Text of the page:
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How to Easily Replace a Water Heating Element

Justice is currently an engineering student and has a passion for doing DIY projects and gardening.

Electric geyser for heating water

Electric geyser for heating water

No one wants to see their water heater break, but when it does, it can seem like an impossible problem to fix. Luckily, the process of replacing a heating element in your water heater can be relatively simple if you know what you’re doing and have the right tools on hand.

The following guide will walk you through how to quickly and easily replace your water heating element without draining the tank, resulting in much less downtime and not much more effort than dealing with the broken element!

Replacing a Hot Water Heater Element

If your water heater is more than 10 years old, it's probably time to start thinking about replacing the heating element. Water heaters usually have a life expectancy of about 6 to 10 years. So it is important to replace your water heater during that estimated time frame before you start to experience any problems.

This will save you money in the long run on things such as repair costs and you will spend less money on monthly energy expenses because the new versions of water heaters are more energy efficient.

Checking Your Water Heater Heating Element

Before going ahead and changing your water heater heating element, it is important to check if your element has any defects. It's not uncommon to try and switch out an element in order to resolve a problem only to find out that the original problem had nothing to do with the heating element at all.

One of the first things to do is to make sure the circuit breaker is in the on position. The breaker might be functioning, so if that checks out, you'll need to look into the reset button on the cutoff switch.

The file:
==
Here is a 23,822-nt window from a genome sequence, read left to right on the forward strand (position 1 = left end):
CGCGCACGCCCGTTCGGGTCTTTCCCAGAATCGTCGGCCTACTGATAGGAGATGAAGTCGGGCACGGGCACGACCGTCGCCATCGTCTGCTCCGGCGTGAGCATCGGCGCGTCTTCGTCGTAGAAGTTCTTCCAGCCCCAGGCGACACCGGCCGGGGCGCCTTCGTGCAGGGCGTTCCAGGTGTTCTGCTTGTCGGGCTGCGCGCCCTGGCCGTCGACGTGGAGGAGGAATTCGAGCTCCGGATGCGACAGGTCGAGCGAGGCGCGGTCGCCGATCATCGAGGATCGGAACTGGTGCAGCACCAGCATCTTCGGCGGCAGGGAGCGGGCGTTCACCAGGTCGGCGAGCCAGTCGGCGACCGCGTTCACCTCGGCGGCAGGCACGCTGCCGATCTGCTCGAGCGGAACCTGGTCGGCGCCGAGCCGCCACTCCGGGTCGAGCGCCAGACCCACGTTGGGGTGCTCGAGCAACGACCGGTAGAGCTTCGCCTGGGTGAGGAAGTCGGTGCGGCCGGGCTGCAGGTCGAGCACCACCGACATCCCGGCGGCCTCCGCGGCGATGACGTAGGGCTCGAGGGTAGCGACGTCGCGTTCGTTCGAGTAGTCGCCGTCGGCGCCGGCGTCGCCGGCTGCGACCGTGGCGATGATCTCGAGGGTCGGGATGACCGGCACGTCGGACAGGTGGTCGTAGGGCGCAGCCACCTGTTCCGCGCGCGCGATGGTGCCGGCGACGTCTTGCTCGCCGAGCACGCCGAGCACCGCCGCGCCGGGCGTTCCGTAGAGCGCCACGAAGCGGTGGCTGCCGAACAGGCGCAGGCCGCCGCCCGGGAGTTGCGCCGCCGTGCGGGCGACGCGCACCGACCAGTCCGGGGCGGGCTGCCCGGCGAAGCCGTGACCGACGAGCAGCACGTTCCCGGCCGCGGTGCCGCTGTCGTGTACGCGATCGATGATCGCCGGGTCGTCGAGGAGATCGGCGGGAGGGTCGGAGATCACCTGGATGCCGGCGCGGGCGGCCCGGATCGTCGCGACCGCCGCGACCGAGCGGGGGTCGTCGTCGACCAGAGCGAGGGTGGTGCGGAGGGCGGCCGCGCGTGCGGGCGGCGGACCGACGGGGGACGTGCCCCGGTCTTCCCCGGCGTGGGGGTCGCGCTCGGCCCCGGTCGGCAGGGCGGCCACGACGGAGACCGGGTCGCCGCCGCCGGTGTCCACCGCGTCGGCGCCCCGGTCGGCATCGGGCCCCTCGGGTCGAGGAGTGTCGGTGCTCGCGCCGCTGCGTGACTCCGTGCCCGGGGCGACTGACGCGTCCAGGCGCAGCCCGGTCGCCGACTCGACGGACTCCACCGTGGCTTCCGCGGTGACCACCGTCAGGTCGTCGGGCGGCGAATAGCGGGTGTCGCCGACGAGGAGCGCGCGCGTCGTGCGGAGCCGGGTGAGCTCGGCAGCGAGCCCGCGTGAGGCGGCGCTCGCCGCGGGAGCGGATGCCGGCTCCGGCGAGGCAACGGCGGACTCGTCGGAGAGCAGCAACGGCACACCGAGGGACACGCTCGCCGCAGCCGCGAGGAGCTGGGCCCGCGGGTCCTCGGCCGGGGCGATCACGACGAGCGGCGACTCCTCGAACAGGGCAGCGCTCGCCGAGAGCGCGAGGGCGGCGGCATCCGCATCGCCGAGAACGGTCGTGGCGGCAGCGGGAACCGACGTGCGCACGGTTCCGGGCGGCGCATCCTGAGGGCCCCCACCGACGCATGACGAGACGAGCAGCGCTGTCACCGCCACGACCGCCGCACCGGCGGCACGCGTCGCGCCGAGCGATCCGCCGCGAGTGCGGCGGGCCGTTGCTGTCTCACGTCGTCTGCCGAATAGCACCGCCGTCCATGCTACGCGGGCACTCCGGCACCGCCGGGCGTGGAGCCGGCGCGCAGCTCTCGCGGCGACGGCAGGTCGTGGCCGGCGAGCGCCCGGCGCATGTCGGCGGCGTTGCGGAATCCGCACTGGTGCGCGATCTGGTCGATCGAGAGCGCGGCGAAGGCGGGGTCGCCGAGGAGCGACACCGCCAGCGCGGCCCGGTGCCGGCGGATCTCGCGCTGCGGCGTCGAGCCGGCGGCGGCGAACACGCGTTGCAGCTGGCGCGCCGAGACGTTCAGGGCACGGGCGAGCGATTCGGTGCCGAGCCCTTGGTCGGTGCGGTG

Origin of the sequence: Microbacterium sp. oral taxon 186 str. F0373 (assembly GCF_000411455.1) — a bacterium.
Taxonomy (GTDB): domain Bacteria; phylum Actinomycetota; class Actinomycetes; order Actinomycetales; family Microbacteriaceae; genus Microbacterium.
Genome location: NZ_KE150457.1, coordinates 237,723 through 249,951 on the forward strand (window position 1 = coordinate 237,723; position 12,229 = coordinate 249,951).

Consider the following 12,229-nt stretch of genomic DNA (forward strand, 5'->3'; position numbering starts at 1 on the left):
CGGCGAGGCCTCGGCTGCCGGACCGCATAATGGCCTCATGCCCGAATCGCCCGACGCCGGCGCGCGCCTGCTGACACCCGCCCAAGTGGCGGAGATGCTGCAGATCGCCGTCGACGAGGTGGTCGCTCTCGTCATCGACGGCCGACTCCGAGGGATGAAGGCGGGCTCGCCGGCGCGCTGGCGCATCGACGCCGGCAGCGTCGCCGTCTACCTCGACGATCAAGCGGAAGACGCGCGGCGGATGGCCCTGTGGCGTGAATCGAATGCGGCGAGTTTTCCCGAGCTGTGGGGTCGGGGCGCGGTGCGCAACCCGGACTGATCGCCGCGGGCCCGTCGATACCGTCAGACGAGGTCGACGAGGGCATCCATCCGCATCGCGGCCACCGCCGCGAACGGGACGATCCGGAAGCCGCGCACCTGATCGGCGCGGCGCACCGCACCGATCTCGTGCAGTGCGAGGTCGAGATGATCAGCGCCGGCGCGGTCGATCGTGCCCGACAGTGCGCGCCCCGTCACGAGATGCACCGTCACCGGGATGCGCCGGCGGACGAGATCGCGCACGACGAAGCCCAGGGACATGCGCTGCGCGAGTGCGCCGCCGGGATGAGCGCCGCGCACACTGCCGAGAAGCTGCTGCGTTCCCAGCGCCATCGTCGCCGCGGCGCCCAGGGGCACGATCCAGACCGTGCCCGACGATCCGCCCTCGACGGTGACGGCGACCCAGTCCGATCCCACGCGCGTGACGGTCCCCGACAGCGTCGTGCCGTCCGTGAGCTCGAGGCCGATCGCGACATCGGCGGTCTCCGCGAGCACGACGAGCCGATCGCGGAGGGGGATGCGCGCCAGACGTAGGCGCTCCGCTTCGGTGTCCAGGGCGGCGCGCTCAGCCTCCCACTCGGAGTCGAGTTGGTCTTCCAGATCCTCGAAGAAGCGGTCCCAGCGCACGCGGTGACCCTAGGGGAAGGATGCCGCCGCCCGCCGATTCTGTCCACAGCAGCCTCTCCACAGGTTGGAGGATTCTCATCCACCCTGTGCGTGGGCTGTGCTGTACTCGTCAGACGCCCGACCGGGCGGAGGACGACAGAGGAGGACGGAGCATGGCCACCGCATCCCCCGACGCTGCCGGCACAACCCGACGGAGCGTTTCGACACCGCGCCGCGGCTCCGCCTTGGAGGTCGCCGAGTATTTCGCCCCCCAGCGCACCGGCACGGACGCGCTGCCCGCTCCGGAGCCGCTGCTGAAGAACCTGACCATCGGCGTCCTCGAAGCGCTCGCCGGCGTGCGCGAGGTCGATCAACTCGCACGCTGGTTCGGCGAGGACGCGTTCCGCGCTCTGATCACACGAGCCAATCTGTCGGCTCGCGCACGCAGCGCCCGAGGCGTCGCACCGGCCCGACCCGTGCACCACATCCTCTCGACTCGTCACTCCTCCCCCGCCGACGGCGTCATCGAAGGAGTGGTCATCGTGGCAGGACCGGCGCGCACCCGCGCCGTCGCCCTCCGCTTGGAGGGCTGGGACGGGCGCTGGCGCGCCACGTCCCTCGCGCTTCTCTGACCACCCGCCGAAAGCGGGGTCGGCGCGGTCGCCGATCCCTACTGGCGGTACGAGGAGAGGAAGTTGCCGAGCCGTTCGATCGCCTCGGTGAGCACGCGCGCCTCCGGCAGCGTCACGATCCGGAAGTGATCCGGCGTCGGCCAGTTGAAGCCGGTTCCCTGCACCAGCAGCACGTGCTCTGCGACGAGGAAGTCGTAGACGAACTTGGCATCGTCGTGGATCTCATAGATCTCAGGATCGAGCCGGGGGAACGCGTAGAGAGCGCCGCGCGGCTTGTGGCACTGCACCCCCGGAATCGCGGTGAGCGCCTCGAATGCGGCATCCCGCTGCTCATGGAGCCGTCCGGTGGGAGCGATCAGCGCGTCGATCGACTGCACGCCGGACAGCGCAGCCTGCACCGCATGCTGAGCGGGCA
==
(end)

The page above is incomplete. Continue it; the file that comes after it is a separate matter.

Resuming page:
In order to find the reset button on a water heater, you'll need to take the thermostat out of the access panel on the upper side of the heater. It's typically a red button. The heating element is probably the issue if you press the button reset and the water heater trips once again.

Heating Element Style

There are two types of heating elements: screw-in and immersion. Screw-in elements have one or two screws that hold them in place, while immersion elements are held in place by a nut.

To replace a screw-in element, simply unscrew the old element and screw in the new one.

To replace an immersion element, you'll need to remove the power supply first. Once the power is off, remove the old element and screw in the new one.

You may need to add pipe dope or thread sealant before tightening the nuts holding it in place. If not, tighten it firmly but don't over tighten because they can break easily. If your unit has a cartridge style water heater, you will also need to swap out any corroded parts like anode rods before turning the power back on.

Heating Element Location

The heating element is located at the bottom of the water heater tank. To access it, you'll need to remove the metal plate that covers the bottom of the tank. Once you've removed the plate, you'll see the heating element. Remove the wire connectors from the old heating element. Pull out any insulation on top of the old element and discard it.